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Return to the Land of Your Soul

“Return again, return again, return to the Land of Your Soul.” 

 

This morning I woke to geese singing their honking song as they flew over me returning North.  What is it that compels them to make this migratory journey of returning, North to South, South to North?  My mother says that when she married my father he also had a compelling need to migrate from French Gulch (the small, Northern California mountain town where they both grew up), to the city of San Francisco which lay to the South.  It was very out of character.  My father was born in the woods, high in the Trinity Mountains, raised in the mountains, and spent most of his life living and working in those Northern California mountains.  But for a brief time, after he married my young mother, they flew South, to San Francisco where they nested in an apartment on Geary Street near Van Ness.  They only lived there long enough for her to get pregnant and have me at Children’s Hospital in San Francisco.  By the time I was six months old we had migrated North, back up into the mountains, returning to the land of his soul.

 

“Return again, return again, return to The Land of Your Soul.”

 

Going to college was not part of my family culture.  But from a fairly young age I felt this drive, this need, this compulsion to fly myself South to San Francisco to go to college.  I didn’t even know what colleges were there, I just knew I needed to get there.  So at the very same age my mother had been when she gave me birth seventeen years before, I migrated South to San Francisco State University.  It was the late 1970s and part of my college experience was playing designated herded (we didn’t drive) for my eclectic group of friends. With our fake IDs we danced to driving disco at a Queer bar called The Stud, which at the time was on Folsom Street, South of Market. 

 

“Return again, return again, return to The Land of Your Soul.”

 

My father still lived in that small Northern California mountain town called French Gulch in October of 2012 when he died, two weeks before my October birthday.  I was with him as he breathed his last breath.  After his death I began to feel a compelling need to find out more about the early years of his mother, my grandma Winnie who had lived most of her long life up North in the Trinity Mountains, but was not from there.  She had migrated there as a young bride, her husband, my grandpa Russell, brought her North to those Trinity Mountains where he had been born and raised.  But I knew she had originally come from San Francisco, born just a couple of years before the great Earthquake and Fire of 1906.  What I later learned was that her family lived in the part of the city known at “South of the Slot,” only a couple blocks from where I, as a young college student, danced to driving disco in the late 1970s.  As I continued my search for her story I found that the orphanage where my grandma Winnie lived after her mother died in October of 1907, was less than a block from the apartment on Geary Street where my young father felt compelled to live at the time I was born, in October of 1959.

 

“Return again, return again, return to The Land of Your Soul.”

 

A few days ago I sat at my computer continuing my work to discover and tell the story of my Grandma Winnie’s family, the family whose story had been lost in the trauma of Earthquake and Fire, death and orphanages.  My grandma’s mother, Josie Romero Lindsey Smith, died on October 22, 1907 in Hahnemann Hospital, which had been located on California street in San Francisco.  I suddenly felt a strong compulsion to look at my birth certificate and tore through my files to find that Children's Hospital, where I was born on October 23, 1959, was also on California Street in San Francisco. The two hospitals had merged somewhere between my great-grandma Josie’s death in 1907 and my birth in 1959, fifty two years later almost to the day.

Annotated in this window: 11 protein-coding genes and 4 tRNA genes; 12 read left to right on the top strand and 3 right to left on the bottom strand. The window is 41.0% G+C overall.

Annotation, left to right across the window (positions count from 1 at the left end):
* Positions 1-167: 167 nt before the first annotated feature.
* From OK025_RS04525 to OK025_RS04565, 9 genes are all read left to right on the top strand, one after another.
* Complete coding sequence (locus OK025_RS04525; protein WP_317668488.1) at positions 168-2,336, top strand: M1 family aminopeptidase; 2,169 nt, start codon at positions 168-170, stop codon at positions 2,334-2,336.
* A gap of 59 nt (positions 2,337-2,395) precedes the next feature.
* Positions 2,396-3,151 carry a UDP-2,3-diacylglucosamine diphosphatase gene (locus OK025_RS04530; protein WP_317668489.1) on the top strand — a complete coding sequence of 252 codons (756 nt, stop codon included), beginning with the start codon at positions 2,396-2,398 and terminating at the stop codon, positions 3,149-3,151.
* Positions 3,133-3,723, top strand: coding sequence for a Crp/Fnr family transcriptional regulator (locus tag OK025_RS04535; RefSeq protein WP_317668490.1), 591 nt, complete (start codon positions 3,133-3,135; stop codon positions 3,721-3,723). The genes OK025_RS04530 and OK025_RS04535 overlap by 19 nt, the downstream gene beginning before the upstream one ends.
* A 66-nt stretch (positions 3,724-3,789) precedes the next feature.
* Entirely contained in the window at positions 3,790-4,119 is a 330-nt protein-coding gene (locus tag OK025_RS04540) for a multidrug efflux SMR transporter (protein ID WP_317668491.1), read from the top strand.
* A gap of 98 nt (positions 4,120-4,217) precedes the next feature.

“Return again, return again, return to The Land of Your Soul.”

 

This morning I woke to geese singing their honking song as they flew over me returning North. What is it that compels them to make this migratory journey of returning, North to South, South to North?  What was it that compelled my father to migrate South to San Francisco just long enough for me to be born where my great-grandma, whose name he didn’t even know, had died?  All I know is that I am grateful to him for flying South, so that San Francisco would be the land of my soul, the place for me to return again, and this story could be told.  What’s remembered, lives.

 

And you?  Where are you compelled to fly?  Where do you return again?  Where is The Land of Your Soul? 

 

***************

The line, “Return again, return again, return to the Land of Your Soul” is from a chant I learned as a college student at women’s retreats in San Francisco in the late 1970s.

https://www.youtube.com/watch?v=zk6SblXESI8 

Music and Lyrics by Schlomo Carlebach - sung by Shaina Noll - and I just noticed that this particular video was posted on YouTube on August 22, 2015 which would have been my father’s 79th birthday….

 

Photo credit:  Flying Geese by Paul Hodan 

 

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Lizann Bassham was both an active Reclaiming Witch and an Ordained Christian Minister in the United Church of Christ. She served as Campus Pastor at Pacific School of Religion in Berkeley working with a multi-faith student community. She was a columnist for SageWoman magazine, a novelist, playwright, and musician. Once, quite by accident, she won a salsa dance contest in East L.A. Lizann died on May 27, 2018.

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